OK, I was watching the Republican debate tonight and I've got to weigh in on this.
For the purpose of providing both disclosure and qualifications; I've been working within the Engineering / Construction industry for 22 years, and I am lucky enough to still remain employed by a small engineering firm.
In the last few years, I've seen Engineering firms collapse, reduce their staff by up to 90%, and get acquired by global-sized firms looking for local talent. All the small boutique firms are gone.
What we have now, here in Florida at least, are a few mega-firms that have gobbled up most of the mid-sized firms that were left, and about million (or so it seems) one-person firms that are comprised of former mid-to-large firm staffers that have been downsized nowhere to go except to start a one person firm in their garage. These are engineers, CAD drafters, surveyors, landscape architects, and surveyors, your average middle-class professionals and many are friends and former colleagues.
Now when the few RFPs or RFQs come out, instead of 10 firms submitting qualification packages, 3 getting shortlisted for formal presentations (which cost a lot of money and manpower to put together) and 1 getting selected, we get 100 submitting, 10 getting shortlisted (all that much more money wasted on the presentations) and 1 selected. This is not a sustainable model.
Shovel Ready? Really? If by "shovel ready", you mean that all the design and engineering work is already done and the project is ready for construction, then you're talking about an awful lot of hungry people cut out of the loop.
Shovel Ready? Where are these stockpiles of pre-designed, engineered, and permitted plan sets supposed to be? Sitting on some shelf somewhere in the basement of the Mayor's house? What happens when they run out of these magical plans? There will be no backlog of work for the shovels if the pencil-ready jobs are not commissioned too.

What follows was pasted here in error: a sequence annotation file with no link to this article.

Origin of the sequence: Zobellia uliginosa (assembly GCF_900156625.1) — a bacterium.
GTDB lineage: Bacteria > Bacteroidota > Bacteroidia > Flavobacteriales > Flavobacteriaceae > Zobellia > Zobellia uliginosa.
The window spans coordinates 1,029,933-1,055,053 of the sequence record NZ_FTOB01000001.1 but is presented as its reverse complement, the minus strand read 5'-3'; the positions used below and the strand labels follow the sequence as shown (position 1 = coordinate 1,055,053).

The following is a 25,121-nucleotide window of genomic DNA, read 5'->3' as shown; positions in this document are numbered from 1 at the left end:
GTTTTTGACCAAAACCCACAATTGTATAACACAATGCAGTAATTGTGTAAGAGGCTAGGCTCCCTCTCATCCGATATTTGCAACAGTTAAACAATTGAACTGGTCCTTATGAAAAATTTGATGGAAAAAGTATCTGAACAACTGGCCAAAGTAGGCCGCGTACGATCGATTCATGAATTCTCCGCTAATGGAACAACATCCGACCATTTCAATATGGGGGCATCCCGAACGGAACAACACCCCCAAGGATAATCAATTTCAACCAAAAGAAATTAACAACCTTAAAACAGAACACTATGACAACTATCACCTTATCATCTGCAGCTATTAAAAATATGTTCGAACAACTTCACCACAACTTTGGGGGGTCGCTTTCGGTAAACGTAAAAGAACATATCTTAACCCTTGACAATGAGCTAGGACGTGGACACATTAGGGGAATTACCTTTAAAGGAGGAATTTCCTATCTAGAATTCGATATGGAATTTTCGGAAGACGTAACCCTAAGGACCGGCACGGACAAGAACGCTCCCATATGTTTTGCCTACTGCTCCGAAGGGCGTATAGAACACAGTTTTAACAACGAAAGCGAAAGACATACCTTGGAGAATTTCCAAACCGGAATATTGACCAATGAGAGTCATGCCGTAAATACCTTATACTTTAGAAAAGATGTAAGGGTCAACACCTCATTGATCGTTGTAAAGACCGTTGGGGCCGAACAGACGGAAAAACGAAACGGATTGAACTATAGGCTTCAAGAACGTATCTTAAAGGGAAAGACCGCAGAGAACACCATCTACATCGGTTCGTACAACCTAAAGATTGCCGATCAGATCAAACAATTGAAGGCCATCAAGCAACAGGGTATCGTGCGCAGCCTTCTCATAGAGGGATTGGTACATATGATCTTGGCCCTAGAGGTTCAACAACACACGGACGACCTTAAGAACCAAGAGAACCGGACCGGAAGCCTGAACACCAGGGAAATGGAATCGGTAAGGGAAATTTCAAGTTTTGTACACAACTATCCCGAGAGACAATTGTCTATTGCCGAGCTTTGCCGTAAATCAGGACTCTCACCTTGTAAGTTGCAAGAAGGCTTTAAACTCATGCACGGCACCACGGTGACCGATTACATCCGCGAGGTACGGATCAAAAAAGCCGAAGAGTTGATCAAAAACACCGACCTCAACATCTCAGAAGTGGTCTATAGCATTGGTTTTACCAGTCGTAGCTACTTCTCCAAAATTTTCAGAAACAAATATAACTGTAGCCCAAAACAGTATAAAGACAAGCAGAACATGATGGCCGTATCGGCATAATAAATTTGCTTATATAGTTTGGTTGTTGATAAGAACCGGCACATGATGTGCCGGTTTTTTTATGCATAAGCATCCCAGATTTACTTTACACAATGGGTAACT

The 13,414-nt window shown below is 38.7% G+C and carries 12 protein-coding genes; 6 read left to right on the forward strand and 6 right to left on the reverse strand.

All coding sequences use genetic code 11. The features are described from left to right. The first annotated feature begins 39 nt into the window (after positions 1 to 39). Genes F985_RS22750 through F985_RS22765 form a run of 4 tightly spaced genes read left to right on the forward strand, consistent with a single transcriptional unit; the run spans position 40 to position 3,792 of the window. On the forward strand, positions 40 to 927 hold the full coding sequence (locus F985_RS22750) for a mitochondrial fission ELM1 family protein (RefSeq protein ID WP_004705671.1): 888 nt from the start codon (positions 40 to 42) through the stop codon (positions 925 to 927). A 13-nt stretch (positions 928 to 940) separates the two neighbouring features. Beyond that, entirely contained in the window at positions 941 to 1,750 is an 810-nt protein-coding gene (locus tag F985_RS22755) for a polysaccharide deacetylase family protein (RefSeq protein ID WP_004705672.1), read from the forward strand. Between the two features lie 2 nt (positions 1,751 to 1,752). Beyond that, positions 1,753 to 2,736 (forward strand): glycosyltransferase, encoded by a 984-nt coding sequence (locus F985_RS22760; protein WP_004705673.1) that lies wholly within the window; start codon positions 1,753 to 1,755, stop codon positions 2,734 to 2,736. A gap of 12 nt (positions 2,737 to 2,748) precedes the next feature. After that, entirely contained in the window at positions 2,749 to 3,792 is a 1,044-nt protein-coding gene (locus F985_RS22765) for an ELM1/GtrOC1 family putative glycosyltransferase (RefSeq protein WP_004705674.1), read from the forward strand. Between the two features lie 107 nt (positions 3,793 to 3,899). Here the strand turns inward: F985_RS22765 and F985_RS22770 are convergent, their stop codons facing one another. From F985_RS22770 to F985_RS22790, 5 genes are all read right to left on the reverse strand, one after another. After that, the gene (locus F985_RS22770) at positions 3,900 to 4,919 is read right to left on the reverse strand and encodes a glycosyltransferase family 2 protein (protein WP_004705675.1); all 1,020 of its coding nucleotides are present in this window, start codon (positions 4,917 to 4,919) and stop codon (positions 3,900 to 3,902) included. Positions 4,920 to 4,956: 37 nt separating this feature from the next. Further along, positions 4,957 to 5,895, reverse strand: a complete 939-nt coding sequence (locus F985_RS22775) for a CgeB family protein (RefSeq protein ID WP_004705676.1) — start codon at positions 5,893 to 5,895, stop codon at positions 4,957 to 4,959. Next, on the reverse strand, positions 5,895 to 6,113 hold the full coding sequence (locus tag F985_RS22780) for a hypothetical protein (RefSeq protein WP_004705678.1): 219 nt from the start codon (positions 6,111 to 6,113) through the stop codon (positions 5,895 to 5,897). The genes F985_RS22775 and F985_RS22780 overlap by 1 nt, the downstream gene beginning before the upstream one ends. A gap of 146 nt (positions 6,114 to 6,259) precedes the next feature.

How about job-and-value-creation-ready projects?
Look, a typical infrastructure project first employs private sector engineers, CAD drafters, surveyors, landscape architects, and surveyors as well as all their support staff. Secondly it provides purpose and extracts value from public sector engineers and planners reviewing and approving projects and construction plans. Third, it provides jobs for the contractors, carpenters, plumbers, electricians, etc. that put hand to earth. Fifth, pubic infrastructure projects provide value to the public in terms of their improvement in our quality of life whether it be from improved stormwater drainage, decreased traffic congestion, cleaner water, cheaper energy, or even a rejuvenation of a blighted area. Lastly, these projects provide secondary economic value in the form of opportunities created through the higher property values or higher use potentials for properties in the proximity of these improvement.
Now I know I'm sounding a little Keynesian here, but that's a whole other story. I don't think that it's either a wholesale Keynesian or Friedman/monetarist world we live in. What I'm just tired of hearing is this misnomer "Shovel Ready".